The referendum exposed deep rifts within Britain and left its two biggest parties struggling to adapt
Brexit pitted globalizing leaders against many of their own constituents
For a while, it looked as if Britain’s 750-year-old democracy might have neither a government nor an opposition. Prime Minister David Cameron, who called a referendum on European Union membership and lost it, had taken the only course and fallen on his sword. Lawmakers from the opposition Labour Party, furious with their leader, Jeremy
Corbyn, for what they saw as his sabotage of the campaign to keep Britain inside the EU, attempted to throw him overboard.
In the days following the June 23 vote, the country drifted rudderless. For weeks, Brexit’s most prominent supporters had been boasting that they had a plan for getting Britain out of the EU. Now that the moment had come, its leaders denied their earlier promises of more money for health care and a lower tax on fuel brandished on Brexit campaign posters. They also demanded to know why Cameron hadn’t prepared for the possibility of defeat. Ministers in the Remain camp said it was for Cameron’s successor to unveil a plan.
The referendum exposed deep rifts within Britain. The first was geographic: London, Scotland, and Northern Ireland voted Remain; almost everywhere else voted Leave. Scotland may get another referendum on independence which could spell the end of the U.K.
The gap between London and the rest of England wasn’t geographic. It was economic. London is an expensive metropolis whose infrastructure regularly collapses in the face of weather or strikes. But it’s also one of the world’s great cities, as diverse as any place on the planet, with skyscrapers to match
“The decision to hold the referendum will go down as one of history’s great blunders.” −Richard Haass, president of the Council on Foreign Relations, in a June 24 op-ed in the Financial Times
“This is principally an antiimmigration vote. It’s not about sovereignty. These are voters who want less immigration” “The United Kingdom has staged a revolt so forceful that it will shake—and potentially even destroy—the European project.” ——Harold James, a British historian at Princeton, in a June 24 column for the opinion website Project Syndicate
New York, restaurants to match Paris, museums to match Florence.
If the capital has benefited from the great game of globalization, the rest of the country clearly feels it has lost. The first mainland result of the referendum came from Sunderland, 400 miles north of London. It had always been expected to back Brexit; what was shocking was the size of the vote: 61 percent voted to leave. Nissan owns a car plant there and had urged a vote to stay in the EU. The Labour Party, which has always counted on former industrial regions like this to back it, had said the same. Both were ignored.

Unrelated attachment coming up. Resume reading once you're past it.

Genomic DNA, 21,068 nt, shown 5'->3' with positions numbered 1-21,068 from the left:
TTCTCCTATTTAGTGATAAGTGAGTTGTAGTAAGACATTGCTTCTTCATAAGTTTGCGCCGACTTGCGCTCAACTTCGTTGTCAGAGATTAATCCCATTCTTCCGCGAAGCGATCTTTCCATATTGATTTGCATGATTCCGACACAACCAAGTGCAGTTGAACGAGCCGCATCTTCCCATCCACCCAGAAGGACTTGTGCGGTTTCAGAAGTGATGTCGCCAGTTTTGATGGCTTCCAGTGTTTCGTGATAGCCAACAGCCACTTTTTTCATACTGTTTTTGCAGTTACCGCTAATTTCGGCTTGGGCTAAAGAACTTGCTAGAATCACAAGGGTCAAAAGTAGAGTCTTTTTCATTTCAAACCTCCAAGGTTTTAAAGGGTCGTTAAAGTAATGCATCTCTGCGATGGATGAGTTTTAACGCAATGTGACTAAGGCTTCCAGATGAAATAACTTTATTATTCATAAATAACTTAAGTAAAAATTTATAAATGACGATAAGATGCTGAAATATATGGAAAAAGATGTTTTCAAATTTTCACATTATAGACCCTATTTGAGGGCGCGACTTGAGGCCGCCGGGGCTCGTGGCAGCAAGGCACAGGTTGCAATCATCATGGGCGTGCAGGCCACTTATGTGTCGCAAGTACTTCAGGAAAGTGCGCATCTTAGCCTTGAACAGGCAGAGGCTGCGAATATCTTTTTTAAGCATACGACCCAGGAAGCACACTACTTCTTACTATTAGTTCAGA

For voters in Sunderland, the 21st century has brought insecurity, low-paid work, and immigrants. There are 130,000 economically active adults in Sunderland and only 7,000 jobs at Nissan. The local shipbuilding industry has long since withered away.
The failure of free markets to deliver prosperity evenly poses a problem for the traditional parties. Historically, Labour held the northern cities, and the Conservatives held the countryside and the wealthy shires of the southeast. But Labour, a pro-EU, proimmigration party, has learned that many of its voters feel differently. While Labour’s position plays well in London, it’s anathema in the heartlands.
Meanwhile, whoever succeeds Cameron as Conservative leader is likely to be a Euroskeptic. That will work well in the countryside but badly among the businesspeople the party relies on for funds and votes. Americans struggling to grasp the contradiction should try to imagine a presidential contest between a globalizing Democrat who woos Wall Street and an isolationist Republican who attacks Big Business.
The problem can be summed up in Boris Johnson, who may succeed Cameron. The former London mayor was the face of the 2012 Olympics, a cheerleader for global Britain. He was also the face of the Brexit campaign. While most of the leaders of that campaign are committed globalizers, they realized that the route to victory ran through places like Sunderland and campaigned on a promise to reduce immigration. Johnson is now trying to distance himself from the anti-immigrant rhetoric, arguing that voters were more motivated by the desire to defend parliamentary sovereignty. Many disagree. “This is principally an anti-immigration vote. It’s not about sovereignty. These are voters who want less immigration. You can’t navigate this without addressing that,” says Matthew Goodwin, professor of politics at the University of Kent.
Even if the parties can figure out what they ought to look like, they haven’t much time to get into position: Cameron’s successor will be under pressure to call a general election—the second in two years—to secure a mandate.
If Labour and the Conservatives try to water down the referendum result to keep free movement of people—an essential part of EU policy—they create an opportunity for insurgent movements such as the UK Independence Party. UKIP leader Nigel Farage is already accusing fellow Brexiters of betraying the pledge to curb immigration.
If Labour and the Conservatives back Brexit, they create an opportunity for someone promising to reverse the referendum. The Liberal Democrats, who control only eight seats in Parliament, are positioning themselves in precisely that spot. Britain, in the middle of its greatest diplomatic and economic crisis in half a century, needs a government that can unite London and Sunderland. Failing that, it just needs a government.